Q&A with Blake Humble, Parks and Environment Manager – City of Perth
We recently caught up with Blake Humble, Parks and Environment Manager at City of Perth. Read on and learn about what started Blake’s love of horticulture, where a humble $20 note fits into his inspiring career story, and why he couldn’t think of anywhere he’d rather be – leading the team that cares for the green spaces in the City of Perth.
Q. Can you tell us about your educational and career background, and what led you to this role at City of Perth?
A. I was born and raised in Perth and my love for Horticulture came from my parents. Some of my best childhood memories were being out in the garden smelling that freshly cut grass on weekends.
When I was in Year 11, we were encouraged to pick a role that we wanted to do, and then to find a related TAFE or University course to study. I knew I wanted to work outside, and at the time ‘Backyard Blitz’ was really big on television! So, I left school the next year and went to TAFE to study Horticulture Landscape. I did a full twelve months of Horticultural studies in Certificate III in Horticulture Landscape and then I stayed on for another year and gained my Certificate IV and Diploma in Horticulture.
I vividly remember a class where we were learning about hard scape and working with brick paving and limestone walls which was really tough. There was another class going on behind us which was a turf management class and they were maintaining a little par three golf hole.
I went home and said to my dad, “Actually I want to study turf management, I want to be a green keeper!” I eventually got a job in golf as a groundsperson at Sun City Country club here in Perth. One day the secretary manager of the club asked me to clear out timber off cuts under a new deck. Right in the back corner, I found a $20 note and I still think to this day it was a test where he’d stuffed the $20 note down the gap in the deck to see whether I would keep the money or hand it in.
Q. And, did you hand it in?
A. Yes! And, he actually let me keep it and then offered me an apprenticeship at the golf course. I did my apprenticeship, and in 2005 I won the lecturer’s award for the course, and in 2006 I was awarded Western Australia turf apprentice of the year. The Golf Course Superintendants Association later flew me over to Brisbane for their conference and I represented Western Australia in those awards.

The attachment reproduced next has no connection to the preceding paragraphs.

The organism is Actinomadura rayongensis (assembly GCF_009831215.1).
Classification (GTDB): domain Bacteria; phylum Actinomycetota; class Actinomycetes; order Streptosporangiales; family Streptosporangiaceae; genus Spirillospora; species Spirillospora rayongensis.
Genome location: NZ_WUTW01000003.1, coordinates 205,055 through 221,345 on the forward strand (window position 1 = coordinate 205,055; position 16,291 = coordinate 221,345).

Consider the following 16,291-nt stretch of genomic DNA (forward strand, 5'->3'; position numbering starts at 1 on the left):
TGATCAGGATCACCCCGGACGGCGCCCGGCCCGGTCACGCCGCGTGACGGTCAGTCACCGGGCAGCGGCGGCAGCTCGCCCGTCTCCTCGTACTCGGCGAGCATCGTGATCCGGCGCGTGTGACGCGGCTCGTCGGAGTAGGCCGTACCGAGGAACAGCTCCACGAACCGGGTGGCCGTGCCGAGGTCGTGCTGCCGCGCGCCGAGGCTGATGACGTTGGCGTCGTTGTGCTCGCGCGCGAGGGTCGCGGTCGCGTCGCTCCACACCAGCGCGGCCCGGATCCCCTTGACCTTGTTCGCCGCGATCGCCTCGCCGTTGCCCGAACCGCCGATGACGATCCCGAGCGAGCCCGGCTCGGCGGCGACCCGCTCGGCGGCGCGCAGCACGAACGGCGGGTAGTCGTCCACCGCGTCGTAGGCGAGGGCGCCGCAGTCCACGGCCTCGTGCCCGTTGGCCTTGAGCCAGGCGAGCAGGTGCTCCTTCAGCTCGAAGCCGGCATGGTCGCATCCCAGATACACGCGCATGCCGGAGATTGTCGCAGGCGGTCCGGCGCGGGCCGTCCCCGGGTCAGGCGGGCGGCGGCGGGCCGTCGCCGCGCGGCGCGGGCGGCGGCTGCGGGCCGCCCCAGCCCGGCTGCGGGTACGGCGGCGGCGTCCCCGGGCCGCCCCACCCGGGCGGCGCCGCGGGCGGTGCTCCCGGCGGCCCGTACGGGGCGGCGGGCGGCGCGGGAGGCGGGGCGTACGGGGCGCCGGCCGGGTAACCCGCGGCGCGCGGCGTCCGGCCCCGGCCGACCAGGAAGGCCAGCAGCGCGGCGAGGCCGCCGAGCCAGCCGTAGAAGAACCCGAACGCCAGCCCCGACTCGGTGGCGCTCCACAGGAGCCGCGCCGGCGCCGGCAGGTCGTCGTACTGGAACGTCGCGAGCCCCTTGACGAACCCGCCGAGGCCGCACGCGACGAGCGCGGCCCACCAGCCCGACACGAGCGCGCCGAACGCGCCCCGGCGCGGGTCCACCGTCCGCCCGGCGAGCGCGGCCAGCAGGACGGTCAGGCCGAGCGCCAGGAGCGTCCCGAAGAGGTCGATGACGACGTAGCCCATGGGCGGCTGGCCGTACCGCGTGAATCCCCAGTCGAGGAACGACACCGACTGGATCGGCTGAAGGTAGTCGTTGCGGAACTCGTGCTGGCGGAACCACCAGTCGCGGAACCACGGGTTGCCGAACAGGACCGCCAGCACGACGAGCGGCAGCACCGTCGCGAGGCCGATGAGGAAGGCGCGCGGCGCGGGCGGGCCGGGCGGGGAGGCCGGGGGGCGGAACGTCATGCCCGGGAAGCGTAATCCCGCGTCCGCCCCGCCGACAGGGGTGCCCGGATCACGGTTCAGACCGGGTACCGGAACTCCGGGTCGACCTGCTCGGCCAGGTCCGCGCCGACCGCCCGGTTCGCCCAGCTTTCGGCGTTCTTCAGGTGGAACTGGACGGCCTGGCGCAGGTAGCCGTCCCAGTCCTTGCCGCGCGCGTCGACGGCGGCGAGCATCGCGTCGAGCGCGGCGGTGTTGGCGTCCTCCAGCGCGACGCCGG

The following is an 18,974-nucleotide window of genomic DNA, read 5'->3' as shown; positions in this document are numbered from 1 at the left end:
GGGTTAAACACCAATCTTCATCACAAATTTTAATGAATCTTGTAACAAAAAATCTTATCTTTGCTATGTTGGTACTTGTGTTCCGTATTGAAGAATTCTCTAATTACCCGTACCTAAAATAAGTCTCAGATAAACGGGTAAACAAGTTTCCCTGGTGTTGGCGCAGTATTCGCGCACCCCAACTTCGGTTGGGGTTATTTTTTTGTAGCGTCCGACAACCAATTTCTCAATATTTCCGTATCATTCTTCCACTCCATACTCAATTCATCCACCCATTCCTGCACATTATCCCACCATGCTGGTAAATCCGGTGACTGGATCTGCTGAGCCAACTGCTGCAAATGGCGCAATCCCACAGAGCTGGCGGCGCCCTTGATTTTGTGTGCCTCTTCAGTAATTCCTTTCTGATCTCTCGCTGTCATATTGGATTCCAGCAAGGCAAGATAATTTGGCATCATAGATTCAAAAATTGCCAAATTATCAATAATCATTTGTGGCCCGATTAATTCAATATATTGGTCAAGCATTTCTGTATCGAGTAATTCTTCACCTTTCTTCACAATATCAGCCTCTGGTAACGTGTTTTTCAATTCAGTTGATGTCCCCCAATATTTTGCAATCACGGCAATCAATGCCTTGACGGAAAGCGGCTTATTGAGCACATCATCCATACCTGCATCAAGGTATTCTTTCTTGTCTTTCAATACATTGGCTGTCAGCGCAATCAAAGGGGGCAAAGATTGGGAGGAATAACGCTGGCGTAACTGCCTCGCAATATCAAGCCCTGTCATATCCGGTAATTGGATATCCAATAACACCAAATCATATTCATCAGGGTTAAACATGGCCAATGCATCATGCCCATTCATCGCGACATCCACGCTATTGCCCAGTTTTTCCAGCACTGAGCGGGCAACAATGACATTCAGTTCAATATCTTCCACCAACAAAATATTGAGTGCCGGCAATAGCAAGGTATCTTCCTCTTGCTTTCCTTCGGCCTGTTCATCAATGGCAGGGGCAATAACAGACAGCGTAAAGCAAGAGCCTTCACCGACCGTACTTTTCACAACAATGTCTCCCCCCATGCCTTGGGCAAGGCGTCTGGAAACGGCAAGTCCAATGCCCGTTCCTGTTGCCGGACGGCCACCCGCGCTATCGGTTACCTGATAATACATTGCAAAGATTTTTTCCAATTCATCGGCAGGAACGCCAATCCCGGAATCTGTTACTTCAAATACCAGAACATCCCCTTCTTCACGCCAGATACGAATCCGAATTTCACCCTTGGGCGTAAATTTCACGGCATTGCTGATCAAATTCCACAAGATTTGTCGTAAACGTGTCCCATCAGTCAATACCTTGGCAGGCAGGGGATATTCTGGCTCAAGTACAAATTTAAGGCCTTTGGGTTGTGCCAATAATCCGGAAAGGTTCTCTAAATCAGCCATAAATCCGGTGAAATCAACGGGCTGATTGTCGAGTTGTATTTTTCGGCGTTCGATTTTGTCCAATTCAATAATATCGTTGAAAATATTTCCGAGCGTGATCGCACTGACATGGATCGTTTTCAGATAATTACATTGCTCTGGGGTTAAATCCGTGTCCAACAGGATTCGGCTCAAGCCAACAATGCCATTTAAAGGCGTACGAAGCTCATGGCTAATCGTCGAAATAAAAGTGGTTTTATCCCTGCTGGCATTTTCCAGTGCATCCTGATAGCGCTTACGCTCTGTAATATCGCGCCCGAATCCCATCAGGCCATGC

I loved golf, but the money wasn’t great and I wanted to build a home on a block of land that’d I’d bought. So, in 2007 when a much higher-paying role came up at the City of Subiaco, I jumped at it. It was a Technical Officer role focussing on irrigation. I was able to work my way up to Coordinator of Parks Development. I was there for almost 10 years doing everything from capital projects to parks management. Then in February 2017, I accepted the role of Coordinator Parks Operations here at the City of Perth and 15 months ago, I took on my current role of Parks and Environment Manager.
Q. What do you enjoy most about this role?
A. To lead a team of 50 operational staff, and 10 technical and supervisory staff is a really proud moment for me. I really feel that this role aligns so much with me being born and raised in Perth, and being an advocate for, and sharing the history and importance of our parklands in the city. Here at Stirling Gardens, we have Western Australia’s first gazetted parkland! There are trees that are over 100 years of age. Those little aspects of the role; the heritage, the history, the service-levels, we’re resourced really well – it’s a really special place to work.
I couldn’t think of anywhere better to be, being a part of the team that gets to care for our green space in the City of Perth.
Q. What are the main areas of responsibility in your role?
A. The City of Perth has 120 hectares of parkland and over 16,000 street trees that we manage as well. The teams are split up into six maintenance teams that service the six suburbs of the city. They’re resourced based on a fortnightly maintenance schedule to ensure we’re providing a really high level of service, week-in week-out.